“You can’t stop the waves but you can learn to surf…”
Defensive pessimism is a phenomenon in which people imagine worst-case scenarios to manage their anxiety.
But what defensive pessimists do next is an essential strategy for dealing with stress: They come up with strategies to avoid having all of those bad things happen, thus ending up better prepared and less anxious in the long-run.
If you feel anxious in a situation, it doesn’t matter if it’s realistic or not, you feel how you feel, and it’s hard not to feel that particular way at the moment. Often when you feel anxious, you need to do something about it. Usually, people try to run away from the situation that makes them feel anxious, but there are other ways of dealing with it. And that’s when defensive pessimists have an upper hand.
They set low expectations, but then they take the next step which is to think, concretely and often vividly, of all ways that something might go wrong.
What we’ve seen in the research is if they do this in a specific, vivid way, it helps them plan to avoid the disaster. They end up performing better than if they didn’t use the strategy and it helps them direct their energy toward productive activity.
How Defensive Pessimism Works
Public speaking is a perfect example of an anxiety-provoking activity with plenty of potential for creating disasters.
“I’m going to walk onto the stage and trip over the microphone cord. And I’m going to knock over the pitcher of water by the podium. And my powerpoint won’t work. And the audience is going to ask me questions and I won’t know the answer to them. They’ll be bored and my career will be over!”
But when one gets this anxious, one also starts to define some very clear steps to take to avoid these accidents from happening:
“I’m going to bring duct tape to tape the microphone cord down. I’m not going to wear high heels. I’m going to email my powerpoint to the AV director and bring my flash drive.”
With disasters have been imagined and plans made to safeguard from anything happening, things are likely to go well.
Defensive Pessimism: The Benefits and Drawbacks
The main advantage of defensive pessimism is that people tend to be better prepared. Creating solutions does not necessarily take away anxiety, and that is not the purpose of this article. However, it can help people feel more in control of their situation which can reduce worries.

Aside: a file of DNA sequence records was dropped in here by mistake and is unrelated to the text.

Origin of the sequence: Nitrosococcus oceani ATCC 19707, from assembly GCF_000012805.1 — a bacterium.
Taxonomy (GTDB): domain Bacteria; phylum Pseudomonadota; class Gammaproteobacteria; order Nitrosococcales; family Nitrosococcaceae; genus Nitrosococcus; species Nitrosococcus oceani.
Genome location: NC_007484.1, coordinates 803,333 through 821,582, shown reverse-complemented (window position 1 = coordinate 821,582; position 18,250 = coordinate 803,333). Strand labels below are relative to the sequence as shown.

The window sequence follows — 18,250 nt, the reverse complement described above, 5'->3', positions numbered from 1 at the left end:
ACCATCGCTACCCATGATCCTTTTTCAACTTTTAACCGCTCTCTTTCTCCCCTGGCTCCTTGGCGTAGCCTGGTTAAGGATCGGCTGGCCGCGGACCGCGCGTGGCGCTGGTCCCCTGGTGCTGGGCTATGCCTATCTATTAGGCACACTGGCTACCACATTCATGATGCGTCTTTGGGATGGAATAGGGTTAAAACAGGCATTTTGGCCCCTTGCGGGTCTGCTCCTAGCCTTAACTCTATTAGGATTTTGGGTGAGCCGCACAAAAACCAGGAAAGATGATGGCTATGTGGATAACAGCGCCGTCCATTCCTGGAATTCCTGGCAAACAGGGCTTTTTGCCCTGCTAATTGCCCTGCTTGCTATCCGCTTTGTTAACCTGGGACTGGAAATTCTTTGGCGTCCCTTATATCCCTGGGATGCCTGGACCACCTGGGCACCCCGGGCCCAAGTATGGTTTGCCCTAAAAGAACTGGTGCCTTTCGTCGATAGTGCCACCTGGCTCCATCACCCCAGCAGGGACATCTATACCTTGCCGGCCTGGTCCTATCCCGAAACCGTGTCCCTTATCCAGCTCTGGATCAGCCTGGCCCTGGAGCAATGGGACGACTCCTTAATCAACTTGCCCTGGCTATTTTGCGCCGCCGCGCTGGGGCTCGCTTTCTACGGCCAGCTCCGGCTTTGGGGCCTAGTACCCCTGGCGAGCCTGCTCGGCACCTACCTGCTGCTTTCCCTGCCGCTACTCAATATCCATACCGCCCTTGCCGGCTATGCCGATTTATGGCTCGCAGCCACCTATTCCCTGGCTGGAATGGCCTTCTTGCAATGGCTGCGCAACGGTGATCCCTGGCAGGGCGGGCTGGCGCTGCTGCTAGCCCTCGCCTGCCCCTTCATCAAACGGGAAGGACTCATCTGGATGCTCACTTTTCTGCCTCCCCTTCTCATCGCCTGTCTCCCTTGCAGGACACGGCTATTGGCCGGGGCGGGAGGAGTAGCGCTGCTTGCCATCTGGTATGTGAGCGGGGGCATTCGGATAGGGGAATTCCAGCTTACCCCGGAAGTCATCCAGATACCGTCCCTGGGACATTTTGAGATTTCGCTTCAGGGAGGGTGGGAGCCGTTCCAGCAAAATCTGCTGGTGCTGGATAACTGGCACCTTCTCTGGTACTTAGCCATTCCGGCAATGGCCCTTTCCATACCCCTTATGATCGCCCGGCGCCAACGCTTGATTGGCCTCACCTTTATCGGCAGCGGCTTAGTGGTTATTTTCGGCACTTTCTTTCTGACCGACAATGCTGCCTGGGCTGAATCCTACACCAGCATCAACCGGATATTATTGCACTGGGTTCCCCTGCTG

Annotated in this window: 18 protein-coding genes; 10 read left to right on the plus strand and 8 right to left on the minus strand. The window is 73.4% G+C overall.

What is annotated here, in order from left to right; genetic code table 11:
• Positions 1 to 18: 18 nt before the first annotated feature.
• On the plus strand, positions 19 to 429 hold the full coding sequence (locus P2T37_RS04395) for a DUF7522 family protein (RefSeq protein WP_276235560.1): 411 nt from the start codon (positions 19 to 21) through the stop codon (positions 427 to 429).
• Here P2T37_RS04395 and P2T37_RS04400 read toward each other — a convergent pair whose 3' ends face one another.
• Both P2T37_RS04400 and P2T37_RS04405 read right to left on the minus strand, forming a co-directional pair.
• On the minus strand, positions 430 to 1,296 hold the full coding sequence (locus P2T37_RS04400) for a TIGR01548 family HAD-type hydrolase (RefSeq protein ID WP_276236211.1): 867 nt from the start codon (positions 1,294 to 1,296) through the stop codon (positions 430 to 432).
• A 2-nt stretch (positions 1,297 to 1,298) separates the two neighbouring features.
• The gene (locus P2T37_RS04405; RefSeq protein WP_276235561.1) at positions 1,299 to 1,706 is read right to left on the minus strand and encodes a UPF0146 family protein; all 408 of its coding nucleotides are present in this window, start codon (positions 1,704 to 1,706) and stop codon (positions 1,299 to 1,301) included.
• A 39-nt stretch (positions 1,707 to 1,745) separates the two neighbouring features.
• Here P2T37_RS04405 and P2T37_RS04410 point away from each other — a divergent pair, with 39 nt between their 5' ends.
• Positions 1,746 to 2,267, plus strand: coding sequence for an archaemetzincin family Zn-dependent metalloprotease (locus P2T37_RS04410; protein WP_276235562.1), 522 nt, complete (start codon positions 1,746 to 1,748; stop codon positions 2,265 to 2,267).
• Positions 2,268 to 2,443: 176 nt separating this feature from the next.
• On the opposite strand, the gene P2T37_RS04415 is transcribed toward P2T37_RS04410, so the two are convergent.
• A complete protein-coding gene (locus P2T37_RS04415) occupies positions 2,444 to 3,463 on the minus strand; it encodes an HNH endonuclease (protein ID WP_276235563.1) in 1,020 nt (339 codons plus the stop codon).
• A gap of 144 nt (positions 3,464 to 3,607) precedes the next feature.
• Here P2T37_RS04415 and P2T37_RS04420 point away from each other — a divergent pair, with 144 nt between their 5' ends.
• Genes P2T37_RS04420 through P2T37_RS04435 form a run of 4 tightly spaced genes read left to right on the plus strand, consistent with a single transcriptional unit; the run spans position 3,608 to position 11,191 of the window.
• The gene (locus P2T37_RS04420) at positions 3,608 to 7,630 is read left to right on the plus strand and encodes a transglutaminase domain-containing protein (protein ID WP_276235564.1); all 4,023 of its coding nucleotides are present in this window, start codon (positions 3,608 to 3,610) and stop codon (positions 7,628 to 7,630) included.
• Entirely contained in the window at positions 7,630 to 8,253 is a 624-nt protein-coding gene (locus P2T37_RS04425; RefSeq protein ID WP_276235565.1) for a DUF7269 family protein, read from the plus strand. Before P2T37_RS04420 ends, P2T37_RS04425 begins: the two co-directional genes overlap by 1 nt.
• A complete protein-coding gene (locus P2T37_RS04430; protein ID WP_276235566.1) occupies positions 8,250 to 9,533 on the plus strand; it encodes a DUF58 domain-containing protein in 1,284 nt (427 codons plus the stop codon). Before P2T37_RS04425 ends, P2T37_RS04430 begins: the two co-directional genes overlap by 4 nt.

There are drawbacks, though. The biggest negative impact potentially comes from other peoples’ reactions, if you are pessimistic in public, people may question your competence, or you may make others around you anxious as well.
However, the worst of the drawbacks are internal. These are when instead of thinking of negative possibilities in very specific terms, you might start spiralling out of control. Your thoughts end up being unhelpful, global misrepresentations which can lead to despair and reluctance to act at all.
The key to using your anxiety constructively is to be specific about your concerns and fears and then create practical solutions which ensure they have the desired positive effect on you avoiding disaster and gaining control.
This article isn’t to suggest that I believe anxiety is always beneficial. Of course, it can be very painful, and may not always be productive if you go into despair. But if negative thinking can lead to us creating steps to prevent the worst possible thing from happening, then it may not be so bad after all.
How do you deal with your anxiety? Have you found another strategy which you think could help others? We would love to hear your thoughts and advice in the comments box below.
Clarke, C., & Edmond, Jr., (2002). The power of negative thinking. Black Enterprise. Volume 32, Issue 11, p. 254.
Norem, J., (2007). Defensive pessimism, anxiety, and the complexity of evaluating self-regulation. Social and Personality Psychology Compass. Volume 2, Issue 1, pp. 121 – 134.
Rossman, J. (2010). The surprising power of optimistic pessimism. Rodale News. Retrieved from: http://www.rodalenews.com/optimism-and-pessimism.
Spencer, S., & Norem, J., (1996). Reflection and distraction defensive pessimism, strategic optimism, and performance. Personality and Social Psychology Bulletin. Volume 22, Issue 4, pp. 354 – 365.